"Barring quantum leaps in battery technology--and nothing of the sort is within sight" Actually, there have been some pretty amazing developments in battery technology. For example, Toshiba will put out a lithium-ion battery next year which improves recharge times 60-fold -- recharging to 80% capacity in just one minute. So, the recharge time problem of electrics will probably be solved in the near future. Approaches like zinc air also radically increase the energy density of batteries. So, I would say that there's quite a number of large leaps in technology happening. "The batteries in the Prius do not have enough capacity to run long enough electric-only for a useful distance relative to the time it would take to charge." Seeing as the recharge would probably take place while people are sleeping, the absolute amount of time for recharging relative to "useful distance" (under a short daily commute usage scenario) wouldn't really be a problem. Again, I think the point of plug-ins is simply to extend the all-electric mode range of the Prius to lower the average amount of gasoline consumed over all miles driven. "And household solar? It would take days to charge it up enough to go a few miles." That's not really a logical statement -- it's all going to depend on the size of the home solar array and the insolation values for the location. Say you have a 4 x 4 meter space (roughly 12 x 12 feet) on your roof covered in photovoltaics and the efficiency of the panels is 12%. 1 m^2 will produce 120 watts, so 16 m^2 will produce 1.92 kW. A place like Los Angeles has an average insolation value of 5.62 (ie, average daily direct sunlight equivalent of 5.62 hours), so that 4 x 4 meter PV array would put out 10.79 kWh on average throughout one year. It takes 0.262 kWh to move a Prius in all-electric mode, so that 10.79 kWh could move it a little over 41 miles (which, coincidentally, is the average daily miles driven if one drives 15,000 miles per year). So, someone with a 20 mile one-way commute could theoretically do it without using gasoline. The only problem is that the stock Prius can only be in all-electric mode up to 20 MPH or so, so that limit would probably need to be modded. I also don't know what the energy consumption is in all-electric at any given speed - the Calcars people (and their advocates) just provide the average. In terms of cost, Real Goods sells a 123 watt panel that's about 1 m^2 for $600, so a 16 panel array would cost a little under $10,000, but a lot of states are providing large tax breaks and other subsidies to offset the costs of installing those kinds of systems. There's also system costs like inverters, intertie meters, etc. But even if there weren't cost offsets, assuming a 30 year lifespan for the panels, the panels would be $10,000 for 450,000 miles of driving, or 2.2 cents per mile -- equivalent to $1.22/gallon of gasoline.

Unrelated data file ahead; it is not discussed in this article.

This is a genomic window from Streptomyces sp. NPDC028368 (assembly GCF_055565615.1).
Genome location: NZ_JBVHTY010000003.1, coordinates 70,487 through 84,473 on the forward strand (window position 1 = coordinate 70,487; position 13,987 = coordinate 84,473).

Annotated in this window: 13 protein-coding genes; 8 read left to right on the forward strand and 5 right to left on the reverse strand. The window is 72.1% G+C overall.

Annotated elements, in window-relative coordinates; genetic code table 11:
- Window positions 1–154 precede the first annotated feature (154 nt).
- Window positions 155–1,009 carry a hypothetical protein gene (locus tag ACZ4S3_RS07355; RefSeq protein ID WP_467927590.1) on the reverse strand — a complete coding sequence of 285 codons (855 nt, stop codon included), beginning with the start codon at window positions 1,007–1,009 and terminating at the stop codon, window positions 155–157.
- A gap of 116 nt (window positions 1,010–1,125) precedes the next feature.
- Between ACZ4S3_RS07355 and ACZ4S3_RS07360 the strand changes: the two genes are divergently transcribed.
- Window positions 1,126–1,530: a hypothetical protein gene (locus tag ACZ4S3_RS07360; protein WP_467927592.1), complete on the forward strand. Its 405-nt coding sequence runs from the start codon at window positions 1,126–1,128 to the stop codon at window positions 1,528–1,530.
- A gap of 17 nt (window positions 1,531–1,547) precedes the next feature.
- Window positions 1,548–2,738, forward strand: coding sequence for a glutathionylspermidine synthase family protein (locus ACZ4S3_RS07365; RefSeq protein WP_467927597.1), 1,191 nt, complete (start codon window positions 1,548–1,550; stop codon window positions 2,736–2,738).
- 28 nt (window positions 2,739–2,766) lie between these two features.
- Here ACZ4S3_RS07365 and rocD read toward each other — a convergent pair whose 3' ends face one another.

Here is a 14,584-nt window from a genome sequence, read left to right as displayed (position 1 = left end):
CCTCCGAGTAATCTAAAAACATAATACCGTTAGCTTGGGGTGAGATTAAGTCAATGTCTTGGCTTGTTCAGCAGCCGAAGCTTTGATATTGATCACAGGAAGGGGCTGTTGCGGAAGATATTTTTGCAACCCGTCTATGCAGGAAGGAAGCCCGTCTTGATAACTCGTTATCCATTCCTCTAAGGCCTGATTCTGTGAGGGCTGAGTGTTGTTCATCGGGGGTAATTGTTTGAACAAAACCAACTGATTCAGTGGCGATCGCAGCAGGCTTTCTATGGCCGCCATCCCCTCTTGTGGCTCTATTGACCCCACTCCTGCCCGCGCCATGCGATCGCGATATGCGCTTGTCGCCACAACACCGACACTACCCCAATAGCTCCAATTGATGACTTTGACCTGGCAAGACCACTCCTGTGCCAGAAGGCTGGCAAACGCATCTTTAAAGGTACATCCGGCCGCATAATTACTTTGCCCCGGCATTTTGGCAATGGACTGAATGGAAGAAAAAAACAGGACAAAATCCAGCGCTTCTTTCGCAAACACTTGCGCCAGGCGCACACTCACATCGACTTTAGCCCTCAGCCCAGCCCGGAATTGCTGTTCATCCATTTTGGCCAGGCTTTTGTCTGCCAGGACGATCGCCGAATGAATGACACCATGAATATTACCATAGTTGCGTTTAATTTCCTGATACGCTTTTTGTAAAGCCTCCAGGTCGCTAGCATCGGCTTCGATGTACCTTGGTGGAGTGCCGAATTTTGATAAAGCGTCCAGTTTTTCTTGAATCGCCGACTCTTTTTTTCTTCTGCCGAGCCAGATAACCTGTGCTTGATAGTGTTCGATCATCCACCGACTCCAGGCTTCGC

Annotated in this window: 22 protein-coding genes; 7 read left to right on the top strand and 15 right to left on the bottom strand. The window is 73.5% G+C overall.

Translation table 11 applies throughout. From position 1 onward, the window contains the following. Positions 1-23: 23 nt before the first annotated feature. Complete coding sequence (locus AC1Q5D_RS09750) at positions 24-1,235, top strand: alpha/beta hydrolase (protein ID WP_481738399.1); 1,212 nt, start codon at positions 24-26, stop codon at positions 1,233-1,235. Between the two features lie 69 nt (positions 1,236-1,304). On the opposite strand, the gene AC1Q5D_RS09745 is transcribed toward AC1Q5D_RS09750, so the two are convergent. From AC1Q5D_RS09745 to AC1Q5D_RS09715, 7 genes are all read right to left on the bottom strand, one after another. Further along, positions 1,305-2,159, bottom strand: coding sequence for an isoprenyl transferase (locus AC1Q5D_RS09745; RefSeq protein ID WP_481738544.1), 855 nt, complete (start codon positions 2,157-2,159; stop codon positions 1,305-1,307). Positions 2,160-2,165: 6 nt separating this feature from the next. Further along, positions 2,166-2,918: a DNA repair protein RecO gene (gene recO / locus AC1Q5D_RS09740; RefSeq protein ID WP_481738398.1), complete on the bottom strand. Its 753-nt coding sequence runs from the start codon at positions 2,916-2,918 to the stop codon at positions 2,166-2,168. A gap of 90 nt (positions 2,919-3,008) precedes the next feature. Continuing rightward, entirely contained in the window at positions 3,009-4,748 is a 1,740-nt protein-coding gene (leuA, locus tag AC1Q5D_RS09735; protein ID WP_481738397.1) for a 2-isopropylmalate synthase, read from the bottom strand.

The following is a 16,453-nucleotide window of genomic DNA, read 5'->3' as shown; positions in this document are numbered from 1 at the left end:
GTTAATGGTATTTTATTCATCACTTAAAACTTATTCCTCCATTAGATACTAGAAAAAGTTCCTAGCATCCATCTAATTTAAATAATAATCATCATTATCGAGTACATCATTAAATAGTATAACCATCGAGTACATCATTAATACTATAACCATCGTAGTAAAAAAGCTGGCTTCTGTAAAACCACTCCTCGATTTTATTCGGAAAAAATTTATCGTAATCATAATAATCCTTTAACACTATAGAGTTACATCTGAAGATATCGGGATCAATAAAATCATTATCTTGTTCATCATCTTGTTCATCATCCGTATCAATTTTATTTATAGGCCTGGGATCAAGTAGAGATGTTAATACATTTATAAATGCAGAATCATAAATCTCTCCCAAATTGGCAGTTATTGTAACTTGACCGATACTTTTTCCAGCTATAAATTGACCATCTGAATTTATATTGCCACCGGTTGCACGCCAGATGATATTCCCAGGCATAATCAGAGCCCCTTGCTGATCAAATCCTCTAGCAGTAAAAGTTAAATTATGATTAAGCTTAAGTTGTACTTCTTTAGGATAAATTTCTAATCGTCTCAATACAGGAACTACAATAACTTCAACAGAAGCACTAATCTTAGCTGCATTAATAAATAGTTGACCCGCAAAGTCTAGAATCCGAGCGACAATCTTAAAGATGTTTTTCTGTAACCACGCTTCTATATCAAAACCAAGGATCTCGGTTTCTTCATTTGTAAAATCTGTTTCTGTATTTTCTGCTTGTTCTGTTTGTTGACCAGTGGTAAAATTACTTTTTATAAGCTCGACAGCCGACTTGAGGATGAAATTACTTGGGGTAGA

• 9 Years Ago